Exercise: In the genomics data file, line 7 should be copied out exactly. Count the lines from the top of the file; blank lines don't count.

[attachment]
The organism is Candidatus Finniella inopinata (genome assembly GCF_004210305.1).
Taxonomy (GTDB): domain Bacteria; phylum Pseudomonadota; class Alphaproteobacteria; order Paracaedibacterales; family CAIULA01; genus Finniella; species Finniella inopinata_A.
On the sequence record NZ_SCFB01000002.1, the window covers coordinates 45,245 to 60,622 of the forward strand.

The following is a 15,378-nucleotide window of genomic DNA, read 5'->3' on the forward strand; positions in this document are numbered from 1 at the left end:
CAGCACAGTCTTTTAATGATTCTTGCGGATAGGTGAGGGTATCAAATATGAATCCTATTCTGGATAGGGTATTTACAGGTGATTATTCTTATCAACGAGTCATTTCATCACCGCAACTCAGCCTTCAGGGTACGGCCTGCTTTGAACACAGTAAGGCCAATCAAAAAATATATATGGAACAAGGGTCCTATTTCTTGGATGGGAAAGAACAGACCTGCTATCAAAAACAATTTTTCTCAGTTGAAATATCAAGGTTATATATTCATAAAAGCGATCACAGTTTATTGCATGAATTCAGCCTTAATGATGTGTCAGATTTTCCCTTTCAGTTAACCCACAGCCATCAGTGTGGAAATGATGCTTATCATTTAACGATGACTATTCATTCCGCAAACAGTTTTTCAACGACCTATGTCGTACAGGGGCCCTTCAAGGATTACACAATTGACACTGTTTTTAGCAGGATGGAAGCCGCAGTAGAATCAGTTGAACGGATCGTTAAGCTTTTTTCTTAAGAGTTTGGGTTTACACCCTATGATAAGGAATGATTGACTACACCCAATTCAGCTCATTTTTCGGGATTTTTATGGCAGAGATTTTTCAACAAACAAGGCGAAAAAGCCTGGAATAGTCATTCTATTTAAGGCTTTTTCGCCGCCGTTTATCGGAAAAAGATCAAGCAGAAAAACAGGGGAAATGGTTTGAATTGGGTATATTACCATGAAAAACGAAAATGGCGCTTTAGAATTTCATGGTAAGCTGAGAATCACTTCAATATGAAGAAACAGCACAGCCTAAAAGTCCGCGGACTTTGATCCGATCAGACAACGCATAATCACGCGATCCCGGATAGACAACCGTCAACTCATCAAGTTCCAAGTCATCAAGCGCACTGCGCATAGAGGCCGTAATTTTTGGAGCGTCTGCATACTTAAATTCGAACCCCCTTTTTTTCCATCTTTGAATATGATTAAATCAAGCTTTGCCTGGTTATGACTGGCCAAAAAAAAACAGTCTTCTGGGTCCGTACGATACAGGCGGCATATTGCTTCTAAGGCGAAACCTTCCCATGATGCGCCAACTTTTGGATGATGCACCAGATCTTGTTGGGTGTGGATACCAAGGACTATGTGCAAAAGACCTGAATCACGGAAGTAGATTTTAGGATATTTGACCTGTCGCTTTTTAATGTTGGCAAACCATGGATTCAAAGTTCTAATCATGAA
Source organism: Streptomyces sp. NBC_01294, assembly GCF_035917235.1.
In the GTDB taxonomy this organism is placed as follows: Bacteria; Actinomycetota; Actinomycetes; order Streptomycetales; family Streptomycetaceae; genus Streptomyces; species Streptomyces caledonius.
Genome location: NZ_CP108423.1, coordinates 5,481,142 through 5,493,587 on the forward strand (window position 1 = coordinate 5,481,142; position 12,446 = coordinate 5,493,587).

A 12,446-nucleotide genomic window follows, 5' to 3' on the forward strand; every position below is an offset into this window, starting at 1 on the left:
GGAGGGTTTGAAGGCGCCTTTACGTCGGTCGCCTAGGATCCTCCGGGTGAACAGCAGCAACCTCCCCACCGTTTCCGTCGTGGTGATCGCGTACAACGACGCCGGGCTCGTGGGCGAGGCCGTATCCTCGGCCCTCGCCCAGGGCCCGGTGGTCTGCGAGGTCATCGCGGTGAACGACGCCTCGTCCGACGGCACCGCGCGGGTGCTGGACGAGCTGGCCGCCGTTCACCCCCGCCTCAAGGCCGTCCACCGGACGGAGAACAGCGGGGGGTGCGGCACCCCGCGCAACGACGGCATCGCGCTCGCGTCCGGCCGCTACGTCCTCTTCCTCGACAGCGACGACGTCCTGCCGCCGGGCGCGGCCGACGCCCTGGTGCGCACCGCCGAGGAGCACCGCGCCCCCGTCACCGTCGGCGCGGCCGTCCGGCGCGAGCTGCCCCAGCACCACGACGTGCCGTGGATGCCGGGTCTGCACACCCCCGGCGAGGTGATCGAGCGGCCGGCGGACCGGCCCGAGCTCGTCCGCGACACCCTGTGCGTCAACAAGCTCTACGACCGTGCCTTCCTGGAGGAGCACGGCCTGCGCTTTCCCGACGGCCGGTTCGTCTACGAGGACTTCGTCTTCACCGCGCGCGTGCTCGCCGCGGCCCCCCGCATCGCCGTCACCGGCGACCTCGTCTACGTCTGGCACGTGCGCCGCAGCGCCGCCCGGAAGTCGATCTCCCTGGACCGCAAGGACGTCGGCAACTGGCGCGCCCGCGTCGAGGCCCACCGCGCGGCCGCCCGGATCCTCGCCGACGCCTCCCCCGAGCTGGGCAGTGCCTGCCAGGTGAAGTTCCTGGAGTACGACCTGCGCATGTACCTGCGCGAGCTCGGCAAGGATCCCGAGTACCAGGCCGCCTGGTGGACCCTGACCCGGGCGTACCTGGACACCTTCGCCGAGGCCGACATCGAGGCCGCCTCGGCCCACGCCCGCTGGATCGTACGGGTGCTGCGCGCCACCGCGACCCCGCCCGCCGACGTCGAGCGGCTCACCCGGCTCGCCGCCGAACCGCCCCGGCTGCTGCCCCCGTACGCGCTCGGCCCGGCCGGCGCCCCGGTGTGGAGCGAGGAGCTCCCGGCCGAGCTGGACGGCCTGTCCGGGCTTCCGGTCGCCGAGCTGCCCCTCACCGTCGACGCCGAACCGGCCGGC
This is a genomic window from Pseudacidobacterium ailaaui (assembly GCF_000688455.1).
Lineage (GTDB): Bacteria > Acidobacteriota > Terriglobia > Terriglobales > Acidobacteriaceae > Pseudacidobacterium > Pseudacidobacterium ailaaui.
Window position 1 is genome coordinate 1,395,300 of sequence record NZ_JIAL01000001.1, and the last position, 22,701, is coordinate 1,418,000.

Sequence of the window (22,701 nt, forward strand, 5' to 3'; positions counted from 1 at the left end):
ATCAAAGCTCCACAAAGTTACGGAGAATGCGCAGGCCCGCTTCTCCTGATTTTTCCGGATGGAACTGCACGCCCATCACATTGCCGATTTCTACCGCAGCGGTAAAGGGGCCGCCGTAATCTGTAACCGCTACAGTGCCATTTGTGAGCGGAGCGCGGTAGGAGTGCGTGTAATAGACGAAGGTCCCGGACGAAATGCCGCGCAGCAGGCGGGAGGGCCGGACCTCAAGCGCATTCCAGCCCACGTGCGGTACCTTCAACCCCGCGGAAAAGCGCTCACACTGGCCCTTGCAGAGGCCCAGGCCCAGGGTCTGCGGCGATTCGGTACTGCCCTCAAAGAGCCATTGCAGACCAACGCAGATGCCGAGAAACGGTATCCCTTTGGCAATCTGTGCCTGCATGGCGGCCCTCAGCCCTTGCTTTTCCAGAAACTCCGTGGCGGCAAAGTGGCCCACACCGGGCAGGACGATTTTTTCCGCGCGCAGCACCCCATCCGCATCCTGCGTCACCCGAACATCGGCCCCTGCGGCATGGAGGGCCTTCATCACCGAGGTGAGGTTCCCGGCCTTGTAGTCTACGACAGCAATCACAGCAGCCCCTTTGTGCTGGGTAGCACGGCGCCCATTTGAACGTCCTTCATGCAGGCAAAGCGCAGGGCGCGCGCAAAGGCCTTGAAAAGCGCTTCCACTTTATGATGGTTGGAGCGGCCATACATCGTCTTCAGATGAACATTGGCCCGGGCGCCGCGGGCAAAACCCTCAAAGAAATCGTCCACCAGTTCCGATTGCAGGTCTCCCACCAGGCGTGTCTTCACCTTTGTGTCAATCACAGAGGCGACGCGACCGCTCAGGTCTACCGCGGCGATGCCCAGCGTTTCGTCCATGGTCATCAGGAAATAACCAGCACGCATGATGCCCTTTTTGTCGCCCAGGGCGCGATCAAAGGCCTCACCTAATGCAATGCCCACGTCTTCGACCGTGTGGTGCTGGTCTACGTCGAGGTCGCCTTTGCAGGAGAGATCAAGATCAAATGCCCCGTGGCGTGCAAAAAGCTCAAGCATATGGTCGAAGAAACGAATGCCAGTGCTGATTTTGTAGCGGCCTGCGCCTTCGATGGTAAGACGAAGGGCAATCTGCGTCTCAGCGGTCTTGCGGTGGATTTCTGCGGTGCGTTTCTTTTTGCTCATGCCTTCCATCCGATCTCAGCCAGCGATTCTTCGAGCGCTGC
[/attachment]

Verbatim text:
In the GTDB taxonomy this organism is placed as follows: Bacteria; Actinomycetota; Actinomycetes; order Streptomycetales; family Streptomycetaceae; genus Streptomyces; species Streptomyces caledonius.